CNBC’s Kate Rooney reports on the latest response from Robinhood after last week’s Reddit-fueled market volatility. She also reports on their biggest ad campaign yet. For access to live and exclusive video from CNBC subscribe to CNBC PRO:
Robinhood, which has found itself in the center of controversy after restricting trading on equities including GameStop, will run its first Super Bowl ad.
The ad, which will kick off what the company says is its largest ever brand campaign, features the message: “You don’t need to become an investor. You were born one.” The company said the ad for Sunday’s game is meant to highlight people of all backgrounds investing “time in themselves and in the people and things that they love,” whether it’s starting businesses or changing their hair color.
The stock trading app has faced a public relations crisis as angry customers hit back at restrictions imposed last week on trading of some high volatility stocks.
A Robinhood user filed a class-action lawsuit Thursday, and by Friday afternoon, thousands of investors were using an online service called DoNotPay.com to automatically join the suit. The suit alleged that Robinhood limited the trading of video game retailer GameStop shares “purposefully and knowingly to manipulate the market.” Robinhood on Tuesday rolled back more of its trading limitations, allowing clients to buy up to 100 shares of GameStop.
Robinhood has denied those claims, and pointed to an increase in capital requirements from the Depository Trust & Clearing Corporation due to the retail investing frenzy in heavily shorted names like GameStop and AMC Entertainment.
“To put it in perspective, this week alone, our clearinghouse-mandated deposit requirements related to equities increased ten-fold. And that’s what led us to put temporary buying restrictions in place on a small number of securities that the clearinghouses had raised their deposit requirements on,” the company said in a blog post Friday.
The app seems to be benefiting despite the uproar: Robinhood led the industry in app downloads last week by a wide margin, according to JMP Securities’ analysis using SimilarWeb app data. The app saw more than 600,000 downloads on Friday, compared with 140,000 on its best day in March during the pandemic market rout in 2020. Robinhood also raised another $3.4 billion from investors in the past two weeks to support its record customer growth, the company said Monday.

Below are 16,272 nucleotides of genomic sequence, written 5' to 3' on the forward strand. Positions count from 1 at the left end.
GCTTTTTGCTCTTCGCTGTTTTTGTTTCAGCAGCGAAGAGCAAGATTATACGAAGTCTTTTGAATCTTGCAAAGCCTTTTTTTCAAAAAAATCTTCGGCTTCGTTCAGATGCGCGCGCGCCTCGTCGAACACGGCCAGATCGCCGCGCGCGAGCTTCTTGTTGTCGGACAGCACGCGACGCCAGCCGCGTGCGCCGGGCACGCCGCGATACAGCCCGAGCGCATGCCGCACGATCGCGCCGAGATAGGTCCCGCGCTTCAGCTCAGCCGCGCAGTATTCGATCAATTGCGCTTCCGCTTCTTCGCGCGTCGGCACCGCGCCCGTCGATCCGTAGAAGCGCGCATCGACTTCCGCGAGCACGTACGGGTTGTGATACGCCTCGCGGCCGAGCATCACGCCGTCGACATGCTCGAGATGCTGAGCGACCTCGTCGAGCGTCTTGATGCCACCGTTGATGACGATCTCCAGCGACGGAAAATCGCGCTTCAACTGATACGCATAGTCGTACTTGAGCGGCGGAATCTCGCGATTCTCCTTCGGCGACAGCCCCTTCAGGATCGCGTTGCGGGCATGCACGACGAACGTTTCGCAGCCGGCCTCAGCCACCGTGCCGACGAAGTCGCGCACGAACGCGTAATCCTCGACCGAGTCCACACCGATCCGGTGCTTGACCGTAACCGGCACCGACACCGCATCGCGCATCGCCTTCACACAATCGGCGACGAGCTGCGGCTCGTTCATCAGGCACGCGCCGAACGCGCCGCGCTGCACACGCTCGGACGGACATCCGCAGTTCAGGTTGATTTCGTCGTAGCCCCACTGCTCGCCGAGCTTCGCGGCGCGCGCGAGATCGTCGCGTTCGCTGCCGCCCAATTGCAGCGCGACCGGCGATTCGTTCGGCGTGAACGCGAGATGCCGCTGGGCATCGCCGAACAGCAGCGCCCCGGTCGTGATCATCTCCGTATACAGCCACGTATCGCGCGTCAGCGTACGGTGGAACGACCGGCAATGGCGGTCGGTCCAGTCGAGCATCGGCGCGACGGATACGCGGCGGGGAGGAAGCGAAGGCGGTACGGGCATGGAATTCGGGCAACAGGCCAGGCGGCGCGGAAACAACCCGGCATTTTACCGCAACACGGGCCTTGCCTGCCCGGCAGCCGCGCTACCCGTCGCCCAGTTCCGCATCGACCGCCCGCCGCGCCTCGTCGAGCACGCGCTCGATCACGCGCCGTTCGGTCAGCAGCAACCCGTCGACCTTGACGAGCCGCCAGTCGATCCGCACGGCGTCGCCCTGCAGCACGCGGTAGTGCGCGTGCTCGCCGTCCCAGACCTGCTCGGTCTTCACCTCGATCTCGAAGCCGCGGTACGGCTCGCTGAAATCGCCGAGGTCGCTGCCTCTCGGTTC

The Super Bowl spot doesn’t reference the recent events. Asked how Robinhood planned to address customer claims that the company had broken its brand mission “to democratize finance for all” and how the Super Bowl ad fits into how Robinhood is communicating with customers, chief marketing officer Christina Smedley said the company is seeing customers joining the app and wanting to know more about it.
“It felt like this was a great stage for us to remind people about what we stand for and remind people about why the company was put into existence in the first place,” she said.
The company worked with agency MediaMonks and director Nina Meredith on the ad.
2020 was a huge year for retail investing, with major online brokers including Charles Schwab, TD Ameritrade, E-Trade and Robinhood seeing new accounts and trading activity surge. Smedley said the app is meant to reflect stories that customers have shared, whether it’s buying shares when they’re on a run or working a second job.
“We sort of created and crafted that narrative around stories that customers have told us,” she said. “We saw, throughout the whole of 2020, more people coming onto our platform.” She said customers have embraced offerings like the ability to buy fractional shares on Robinhood.
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